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JUNE 1, 2019

OPINION

Philippine Election 2019: The Senate that Would Say Yes

by Federico V. Magdalena, PhD

The recently concluded 2019 senatorial election in the Philippines tells a lot.

Some say it is for change, bannered by the party Hugpong ng Pagbabago (Movement for Change) formed by Sarah Duterte, President Rodrigo Duterte’s daughter. But others ask, why do trapos (traditional politicians) dominated the midterm election, as did those with questionable record? These include the likes of Ramon “Bong” Revilla Jr. (charged though acquitted of plunder) and Imee Marcos (for lying about her academic credentials).

Some also question political newbies, such as Bong Go (personal assistant of Pres. Duterte) and Bato dela Rosa (the police chief who led the War on Drugs highly criticized by human rights activists). Or one with his acting career (Lito Lapid) as the only visible record of accomplishment to get elected senator.

All but one of the 12 senatorial positions up for grabs during the last election will be occupied by those who received the blessings of President Duterte. (Only exception is Grace Poe, who ran as independent.) Not a single man or woman from the opposition party, Ocho Derecho, made it to the magic circle!

The bottom line is, the 2019 midterm election sounds like a referendum for President Duterte and his program for governance. He can now confidently push for his pet projects, backed by policies most of which are under protest among his critics. He now basks in a “supermajority” in the Senate, as in the House of the Representatives, to make them happen. In the pipeline are: changing the constitution from presidential to federal, lowering the age of children to 9 years old for criminal prosecution, bringing back the death penalty, siding with China at the expense of the Philippine claim on some islands in the Spratly, and continuing with the same brutality his Drug War.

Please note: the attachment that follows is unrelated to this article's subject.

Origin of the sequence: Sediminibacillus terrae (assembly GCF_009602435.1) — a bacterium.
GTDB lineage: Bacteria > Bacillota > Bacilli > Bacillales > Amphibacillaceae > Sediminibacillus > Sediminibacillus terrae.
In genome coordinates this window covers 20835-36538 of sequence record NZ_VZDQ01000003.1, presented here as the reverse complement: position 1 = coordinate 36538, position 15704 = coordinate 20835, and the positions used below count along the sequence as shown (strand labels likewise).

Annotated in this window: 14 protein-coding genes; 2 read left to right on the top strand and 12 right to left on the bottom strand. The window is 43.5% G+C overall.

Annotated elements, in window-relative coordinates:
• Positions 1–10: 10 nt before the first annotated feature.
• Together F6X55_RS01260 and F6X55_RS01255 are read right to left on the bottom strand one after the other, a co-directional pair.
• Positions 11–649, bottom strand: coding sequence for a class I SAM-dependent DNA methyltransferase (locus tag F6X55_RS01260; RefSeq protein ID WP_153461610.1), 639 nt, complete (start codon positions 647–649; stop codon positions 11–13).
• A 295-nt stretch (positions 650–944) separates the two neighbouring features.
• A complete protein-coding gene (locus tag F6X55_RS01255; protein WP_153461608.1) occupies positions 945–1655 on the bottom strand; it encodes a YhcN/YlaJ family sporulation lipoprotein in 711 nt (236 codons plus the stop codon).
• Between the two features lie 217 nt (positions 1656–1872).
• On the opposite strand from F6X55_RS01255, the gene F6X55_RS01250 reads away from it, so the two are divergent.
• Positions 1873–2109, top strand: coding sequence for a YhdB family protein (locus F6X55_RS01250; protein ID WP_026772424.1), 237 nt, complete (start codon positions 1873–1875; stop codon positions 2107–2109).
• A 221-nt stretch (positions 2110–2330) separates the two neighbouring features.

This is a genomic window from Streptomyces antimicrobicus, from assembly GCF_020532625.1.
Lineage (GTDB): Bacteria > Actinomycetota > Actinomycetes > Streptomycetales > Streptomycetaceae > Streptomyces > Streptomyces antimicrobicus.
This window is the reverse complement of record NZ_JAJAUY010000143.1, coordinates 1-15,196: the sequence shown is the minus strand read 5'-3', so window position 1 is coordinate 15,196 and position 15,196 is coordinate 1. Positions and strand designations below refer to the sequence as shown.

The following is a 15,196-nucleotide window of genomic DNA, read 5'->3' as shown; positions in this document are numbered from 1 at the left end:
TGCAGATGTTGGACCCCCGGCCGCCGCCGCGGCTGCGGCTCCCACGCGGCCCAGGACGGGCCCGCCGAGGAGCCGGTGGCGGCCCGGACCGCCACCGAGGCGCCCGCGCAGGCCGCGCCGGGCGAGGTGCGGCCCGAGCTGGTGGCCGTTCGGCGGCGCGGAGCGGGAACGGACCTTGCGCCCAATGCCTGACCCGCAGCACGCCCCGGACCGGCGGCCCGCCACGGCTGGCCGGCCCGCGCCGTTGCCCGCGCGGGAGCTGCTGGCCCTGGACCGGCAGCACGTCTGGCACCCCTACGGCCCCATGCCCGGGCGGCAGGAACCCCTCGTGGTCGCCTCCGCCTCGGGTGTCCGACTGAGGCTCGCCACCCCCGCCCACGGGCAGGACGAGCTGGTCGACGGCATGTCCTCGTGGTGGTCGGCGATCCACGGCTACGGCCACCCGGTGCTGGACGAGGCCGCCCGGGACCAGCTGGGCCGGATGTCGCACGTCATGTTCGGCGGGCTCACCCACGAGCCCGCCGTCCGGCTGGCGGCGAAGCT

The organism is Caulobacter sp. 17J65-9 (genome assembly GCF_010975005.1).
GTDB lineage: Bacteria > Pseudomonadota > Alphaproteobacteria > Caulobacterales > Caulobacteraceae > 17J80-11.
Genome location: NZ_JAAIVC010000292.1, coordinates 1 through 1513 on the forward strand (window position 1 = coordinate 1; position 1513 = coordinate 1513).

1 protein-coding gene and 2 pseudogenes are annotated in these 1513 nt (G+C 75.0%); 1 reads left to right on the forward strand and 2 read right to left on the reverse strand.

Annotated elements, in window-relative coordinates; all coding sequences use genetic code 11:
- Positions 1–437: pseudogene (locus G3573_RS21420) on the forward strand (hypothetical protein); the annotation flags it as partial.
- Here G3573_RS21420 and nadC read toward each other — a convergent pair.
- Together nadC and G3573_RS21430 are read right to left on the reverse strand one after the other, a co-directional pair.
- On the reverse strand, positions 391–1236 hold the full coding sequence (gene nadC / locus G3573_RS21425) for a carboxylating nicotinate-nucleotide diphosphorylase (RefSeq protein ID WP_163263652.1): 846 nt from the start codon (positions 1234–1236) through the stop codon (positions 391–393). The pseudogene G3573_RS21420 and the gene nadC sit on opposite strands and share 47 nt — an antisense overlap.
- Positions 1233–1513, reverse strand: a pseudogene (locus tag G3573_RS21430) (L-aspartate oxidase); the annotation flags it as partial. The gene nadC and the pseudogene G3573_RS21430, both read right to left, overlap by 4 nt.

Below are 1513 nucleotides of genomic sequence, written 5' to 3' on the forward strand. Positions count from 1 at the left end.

Above all, the Senate will likely change its being independent, critical body to one that would say Yes to all, or most of Duterte’s policies.

Two issues beg scrutiny.

  1. Why did the opposition lose during the election? Is there not a single, credible man or woman who can challenge the Duterte government?
  2. Why has Duterte remained popular as president, receiving at least 80 percent favorable rating? Despite his controversial programs, in particular his campaign against dangerous drugs that has killed at least 20,000 (CHR chief Chito Gascon says it could be as high as 27,000).

Analysts are divided on the first. Some argue that the opposition’s political strategy failed, targeting Duterte rather than his bets, or instead of propping up the opposition’s programs that promise a better governance. Some others say that voters continue to patronize those they know, or who give them goodies for the table to feed their hungry families. This has been documented by reports of massive vote buying during the last elections.

A theory that offers a plausible answer is the so-called Protest Vote. Filipino voters are now disenchanted with politics, which has lost its appeal and meaning to their lives. If not abstain, they cast their votes as protest against the elite, or against those who have held unto power for so long that ordinary citizens are sidelined. This theory is reinforced by political disenchantment or frustration with identified politicians or their party, family background, or ideology. In the Philippines, it animated disliking of the “yellow” politicians (dilawan), as it condemned corruption and deception in high places. This explains why Mar Roxas, Jejomar Binay and Grace Poe miserably lost to Duterte in the 2016 presidential elections.